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DATE: April 26, 2020 © Spring Quarter, Uniform Lessons Series

For reflection: Isaiah 61:8-11; 62:2-4

In reading through the book of Isaiah, we discover that it is the city of Zion who is first to consider herself “forsaken” (Isaiah 49:14). It is only later that God uses “forsaken” (Isaiah 60:15), though it is only for a “brief moment” (Isaiah 54:7). Isaiah’s good news in 62:4, is God’s complete reversal of Zion’s identity: 

You shall no more be termed Forsaken,
    and your land shall no more be termed Desolate;
but you shall be called My Delight Is in Her. . . 

As people in the midst of a global pandemic, could there be a more encouraging, hopeful, promise of God’s restorative justice? In every corner of every country the world over there is a community who has felt (is feeling still) “forsaken.” Like Zion, we have self-diagnosed our desolation. We can further relate to Zion’s plight in realizing that God, too, has resorted to calling us “forsaken.” Could it be for us, as it was in Isaiah’s time, that our forsakenness is only for a “brief moment”? Could we dare to hope for a time when our coronavirus infected land shall no longer be termed Desolate?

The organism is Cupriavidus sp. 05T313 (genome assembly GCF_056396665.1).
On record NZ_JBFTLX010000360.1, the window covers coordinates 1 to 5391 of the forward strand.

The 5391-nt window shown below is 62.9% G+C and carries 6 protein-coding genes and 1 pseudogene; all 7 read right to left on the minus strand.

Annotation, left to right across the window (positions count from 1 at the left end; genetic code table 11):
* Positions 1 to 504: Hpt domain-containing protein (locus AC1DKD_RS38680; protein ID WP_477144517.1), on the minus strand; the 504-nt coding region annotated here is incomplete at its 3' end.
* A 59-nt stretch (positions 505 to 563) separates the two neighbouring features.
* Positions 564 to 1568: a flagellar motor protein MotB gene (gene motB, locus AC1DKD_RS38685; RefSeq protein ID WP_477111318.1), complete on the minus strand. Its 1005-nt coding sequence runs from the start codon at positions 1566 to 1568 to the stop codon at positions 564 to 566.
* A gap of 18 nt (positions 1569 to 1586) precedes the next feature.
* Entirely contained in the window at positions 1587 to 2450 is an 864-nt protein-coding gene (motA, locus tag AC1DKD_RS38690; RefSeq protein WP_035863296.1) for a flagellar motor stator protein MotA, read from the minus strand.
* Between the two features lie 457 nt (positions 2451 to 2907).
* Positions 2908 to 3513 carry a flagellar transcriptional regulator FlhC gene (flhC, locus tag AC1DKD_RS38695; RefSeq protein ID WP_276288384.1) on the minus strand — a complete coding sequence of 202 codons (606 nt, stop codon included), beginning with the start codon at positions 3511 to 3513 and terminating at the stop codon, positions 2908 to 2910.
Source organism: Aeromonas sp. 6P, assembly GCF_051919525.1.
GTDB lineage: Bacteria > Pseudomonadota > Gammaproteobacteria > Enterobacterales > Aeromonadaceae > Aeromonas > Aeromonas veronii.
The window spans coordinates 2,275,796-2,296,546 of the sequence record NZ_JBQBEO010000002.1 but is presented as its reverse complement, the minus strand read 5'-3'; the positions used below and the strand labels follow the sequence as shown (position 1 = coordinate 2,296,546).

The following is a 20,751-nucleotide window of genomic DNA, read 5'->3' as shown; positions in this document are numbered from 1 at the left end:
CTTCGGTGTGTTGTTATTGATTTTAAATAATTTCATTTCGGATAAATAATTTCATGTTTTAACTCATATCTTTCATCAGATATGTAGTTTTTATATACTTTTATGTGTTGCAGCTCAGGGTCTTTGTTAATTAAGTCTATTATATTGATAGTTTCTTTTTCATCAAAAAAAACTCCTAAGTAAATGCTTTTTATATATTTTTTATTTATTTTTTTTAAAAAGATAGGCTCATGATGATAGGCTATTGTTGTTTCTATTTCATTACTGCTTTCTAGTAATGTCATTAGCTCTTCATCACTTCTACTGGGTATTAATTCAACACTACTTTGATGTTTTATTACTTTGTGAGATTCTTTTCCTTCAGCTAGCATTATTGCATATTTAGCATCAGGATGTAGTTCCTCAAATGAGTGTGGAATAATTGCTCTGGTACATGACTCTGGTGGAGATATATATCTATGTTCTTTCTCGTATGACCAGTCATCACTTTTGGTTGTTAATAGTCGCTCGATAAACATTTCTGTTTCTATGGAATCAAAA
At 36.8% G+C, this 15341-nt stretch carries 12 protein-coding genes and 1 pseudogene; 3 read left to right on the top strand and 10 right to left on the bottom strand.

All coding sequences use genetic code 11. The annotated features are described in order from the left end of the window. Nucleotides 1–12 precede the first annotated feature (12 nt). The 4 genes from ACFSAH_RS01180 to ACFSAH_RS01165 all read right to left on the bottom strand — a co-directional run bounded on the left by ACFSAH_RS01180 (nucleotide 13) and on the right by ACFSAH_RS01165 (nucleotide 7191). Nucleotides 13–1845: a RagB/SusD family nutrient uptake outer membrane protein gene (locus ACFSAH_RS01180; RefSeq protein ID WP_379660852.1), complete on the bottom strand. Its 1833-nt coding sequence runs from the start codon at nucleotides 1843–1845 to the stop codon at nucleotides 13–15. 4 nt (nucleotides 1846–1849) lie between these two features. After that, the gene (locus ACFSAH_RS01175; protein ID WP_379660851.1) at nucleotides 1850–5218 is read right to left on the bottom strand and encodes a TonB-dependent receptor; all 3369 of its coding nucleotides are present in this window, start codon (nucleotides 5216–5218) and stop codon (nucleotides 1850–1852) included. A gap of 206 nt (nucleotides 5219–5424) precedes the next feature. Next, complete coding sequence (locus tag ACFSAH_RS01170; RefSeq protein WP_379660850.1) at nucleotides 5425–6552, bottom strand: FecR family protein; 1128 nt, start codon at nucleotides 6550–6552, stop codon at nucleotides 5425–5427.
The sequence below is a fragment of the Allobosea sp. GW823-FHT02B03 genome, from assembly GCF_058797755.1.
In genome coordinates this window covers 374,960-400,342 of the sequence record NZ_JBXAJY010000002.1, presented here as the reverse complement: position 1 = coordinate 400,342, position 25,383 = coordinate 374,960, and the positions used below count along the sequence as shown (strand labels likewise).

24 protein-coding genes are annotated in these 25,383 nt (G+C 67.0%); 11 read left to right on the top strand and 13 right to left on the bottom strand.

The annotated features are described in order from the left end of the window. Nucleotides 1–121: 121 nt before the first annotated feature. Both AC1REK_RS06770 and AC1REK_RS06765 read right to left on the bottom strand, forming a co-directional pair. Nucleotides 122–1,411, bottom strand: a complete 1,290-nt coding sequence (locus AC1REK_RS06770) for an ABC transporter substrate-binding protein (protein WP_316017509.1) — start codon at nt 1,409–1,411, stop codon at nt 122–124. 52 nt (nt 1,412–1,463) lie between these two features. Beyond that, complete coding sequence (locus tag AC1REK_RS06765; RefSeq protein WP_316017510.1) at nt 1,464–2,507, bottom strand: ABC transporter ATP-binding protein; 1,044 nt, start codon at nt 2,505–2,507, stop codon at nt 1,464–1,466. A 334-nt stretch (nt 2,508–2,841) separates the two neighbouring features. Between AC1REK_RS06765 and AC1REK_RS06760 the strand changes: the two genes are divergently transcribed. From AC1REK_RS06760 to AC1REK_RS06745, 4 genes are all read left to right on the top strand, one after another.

Surely, God is calling us to participate in the initiation of that imagined future. Even as we grieve the losses of loved ones and experience trauma in so many facets of daily life, what hoped for changes can we put in place toward rebuilding and recovery? Let’s not settle for a return to “business as usual.” As people of faith, let us covenant together by our prayers and by our actions to enact God’s reversal of our situation. 

What can we do today to chart a course that integrates justice and peace with health and well-being, not just for some, but for all? What can we do today to set a course toward a new day when God will say, “My Delight Is in Her.” 

Let us join together in offering as a prayer this third stanza of Christ is Risen!

Christ is risen! Earth and heaven
nevermore shall be the same.
Break the bread of new creation
where the world is still in pain.
Tell its grim, demonic chorus:
“Christ is risen! Get you gone!”
God the First and Last is with us.
Sing Hosanna everyone!

(Glory to God, #248, Westminster/John Knox: Louisville, KY ©2013)